Bitcoin has reached $1bn (£770m) in cumulative transaction fees, passing the major milestone on the eleventh anniversary of the world’s first cryptocurrency.
Data gathered by analytics firm Coin Metrics revealed that over 200,000 bitcoin have now been paid in transaction fees since it launched in 2009 – three months after its creator Satoshi Nakamotoa, a pseudonym, published the white paper unveiling it to the world for the first time.
Nakamoto laid out the details of a “new electronic cash system that’s fully peer-to-peer” that negated the need for banks and other third parties, on 31 October 2008.
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Its popularity has soared in recent years but despite transaction volume increasing considerably, the actual cost of transactions has fallen over the last year. This is thanks to the implementation of solutions like the Lightning Network, which helps speed up and simplify blockchain transactions.
“Bitcoin users transacted consistently on the network throughout the year, and solutions like the Lightning Network grew in size,” Galen Danziger, co-founder of blockchain accelerator MouseBelt,” told The Independent.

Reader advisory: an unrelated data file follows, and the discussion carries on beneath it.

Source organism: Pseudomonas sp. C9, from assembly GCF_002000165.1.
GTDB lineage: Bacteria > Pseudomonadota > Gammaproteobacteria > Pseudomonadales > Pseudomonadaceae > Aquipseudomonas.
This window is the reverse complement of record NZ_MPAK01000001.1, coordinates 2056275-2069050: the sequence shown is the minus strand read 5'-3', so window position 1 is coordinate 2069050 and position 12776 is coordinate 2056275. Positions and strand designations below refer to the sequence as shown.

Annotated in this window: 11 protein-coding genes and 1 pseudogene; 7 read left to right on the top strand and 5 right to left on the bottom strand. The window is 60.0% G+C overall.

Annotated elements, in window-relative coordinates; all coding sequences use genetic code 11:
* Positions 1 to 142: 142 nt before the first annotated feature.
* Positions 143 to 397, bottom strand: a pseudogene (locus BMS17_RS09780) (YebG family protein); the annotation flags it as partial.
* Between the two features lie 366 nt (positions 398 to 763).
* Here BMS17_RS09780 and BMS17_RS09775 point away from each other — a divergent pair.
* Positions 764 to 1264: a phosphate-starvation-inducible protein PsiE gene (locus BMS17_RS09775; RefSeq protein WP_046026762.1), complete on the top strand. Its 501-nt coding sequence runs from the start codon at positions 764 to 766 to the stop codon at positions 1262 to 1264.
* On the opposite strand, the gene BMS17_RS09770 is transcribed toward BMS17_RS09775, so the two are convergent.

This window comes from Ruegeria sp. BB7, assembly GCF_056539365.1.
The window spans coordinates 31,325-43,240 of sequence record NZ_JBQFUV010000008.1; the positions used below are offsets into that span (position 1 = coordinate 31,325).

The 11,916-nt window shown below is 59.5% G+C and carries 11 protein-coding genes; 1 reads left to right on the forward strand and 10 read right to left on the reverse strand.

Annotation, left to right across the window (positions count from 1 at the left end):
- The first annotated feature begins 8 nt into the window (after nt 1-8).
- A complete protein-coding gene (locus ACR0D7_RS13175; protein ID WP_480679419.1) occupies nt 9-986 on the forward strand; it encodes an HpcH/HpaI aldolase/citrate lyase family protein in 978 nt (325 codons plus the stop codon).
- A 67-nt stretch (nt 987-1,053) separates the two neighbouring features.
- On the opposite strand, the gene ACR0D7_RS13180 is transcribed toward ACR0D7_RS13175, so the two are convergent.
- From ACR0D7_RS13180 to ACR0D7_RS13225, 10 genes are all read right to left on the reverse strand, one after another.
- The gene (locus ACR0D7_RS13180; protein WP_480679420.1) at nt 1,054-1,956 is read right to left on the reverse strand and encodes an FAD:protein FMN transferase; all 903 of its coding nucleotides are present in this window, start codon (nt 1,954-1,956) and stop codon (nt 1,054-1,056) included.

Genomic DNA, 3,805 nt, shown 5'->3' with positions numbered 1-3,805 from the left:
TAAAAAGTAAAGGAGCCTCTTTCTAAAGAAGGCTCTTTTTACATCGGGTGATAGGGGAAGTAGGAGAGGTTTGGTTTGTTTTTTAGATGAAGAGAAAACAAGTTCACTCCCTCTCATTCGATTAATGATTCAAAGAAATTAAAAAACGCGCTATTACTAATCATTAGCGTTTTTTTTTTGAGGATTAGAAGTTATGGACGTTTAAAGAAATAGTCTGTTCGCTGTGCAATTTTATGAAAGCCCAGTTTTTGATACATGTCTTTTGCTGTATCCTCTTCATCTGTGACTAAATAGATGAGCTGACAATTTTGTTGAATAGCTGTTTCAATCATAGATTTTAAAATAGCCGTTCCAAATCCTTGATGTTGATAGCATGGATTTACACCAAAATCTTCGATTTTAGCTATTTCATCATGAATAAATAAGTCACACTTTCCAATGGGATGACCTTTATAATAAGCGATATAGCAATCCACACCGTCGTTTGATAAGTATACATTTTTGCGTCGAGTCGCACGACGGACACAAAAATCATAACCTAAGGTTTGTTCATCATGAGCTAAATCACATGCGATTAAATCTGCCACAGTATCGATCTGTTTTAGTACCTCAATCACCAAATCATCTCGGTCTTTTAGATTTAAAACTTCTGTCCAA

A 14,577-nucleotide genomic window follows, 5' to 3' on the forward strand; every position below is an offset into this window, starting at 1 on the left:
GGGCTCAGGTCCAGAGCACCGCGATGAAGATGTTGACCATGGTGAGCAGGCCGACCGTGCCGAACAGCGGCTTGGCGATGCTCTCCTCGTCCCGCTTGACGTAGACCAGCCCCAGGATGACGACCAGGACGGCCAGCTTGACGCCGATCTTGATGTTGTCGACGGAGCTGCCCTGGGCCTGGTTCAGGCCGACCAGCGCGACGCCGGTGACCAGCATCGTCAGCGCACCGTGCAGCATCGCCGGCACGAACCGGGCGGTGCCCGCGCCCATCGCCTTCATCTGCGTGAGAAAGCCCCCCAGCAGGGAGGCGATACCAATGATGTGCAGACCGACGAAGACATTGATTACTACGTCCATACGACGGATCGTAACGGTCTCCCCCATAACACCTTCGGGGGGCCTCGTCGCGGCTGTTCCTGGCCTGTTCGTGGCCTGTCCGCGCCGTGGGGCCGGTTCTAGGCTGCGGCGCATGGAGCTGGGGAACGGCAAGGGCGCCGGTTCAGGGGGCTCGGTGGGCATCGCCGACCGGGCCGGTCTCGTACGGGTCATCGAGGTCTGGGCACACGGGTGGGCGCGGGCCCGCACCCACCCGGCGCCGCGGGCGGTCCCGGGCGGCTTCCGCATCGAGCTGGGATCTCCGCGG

2019 has been relatively positive for bitcoin, especially when compared to the seemingly terminal decline the cryptocurrency market experienced in 2018.
After peaking at close to $20,000 in December 2017, bitcoin fell to below $4,000 before finally making a recovery earlier this year.
It still faces a number of challenges before it can ever be considered as a legitimate and mainstream form of payment, including regulatory hurdles, price volatility and security issues that make wallets and exchanges vulnerable to hacking.
It is estimated that around $4.2bn worth of cryptocurrency has been stolen by hackers so far this year, surpassing the record total from last year.
“As we celebrate the eleventh anniversary of bitcoin, it’s important to reflect on just how far we’ve come as an industry,” Pascal Gauthier, chief executive of blockchain security firm Ledger, told The Independent.
“The market is maturing, institutional investors are continuing to embrace cryptocurrencies, and the long ‘crypto winter’ is behind us. Despite these strides forward, security is still lagging behind.”
He added that Bitcoin’s underlying blockchain technology “has the potential to change the world in so many ways beyond finance, but without security this potential cannot be realised.”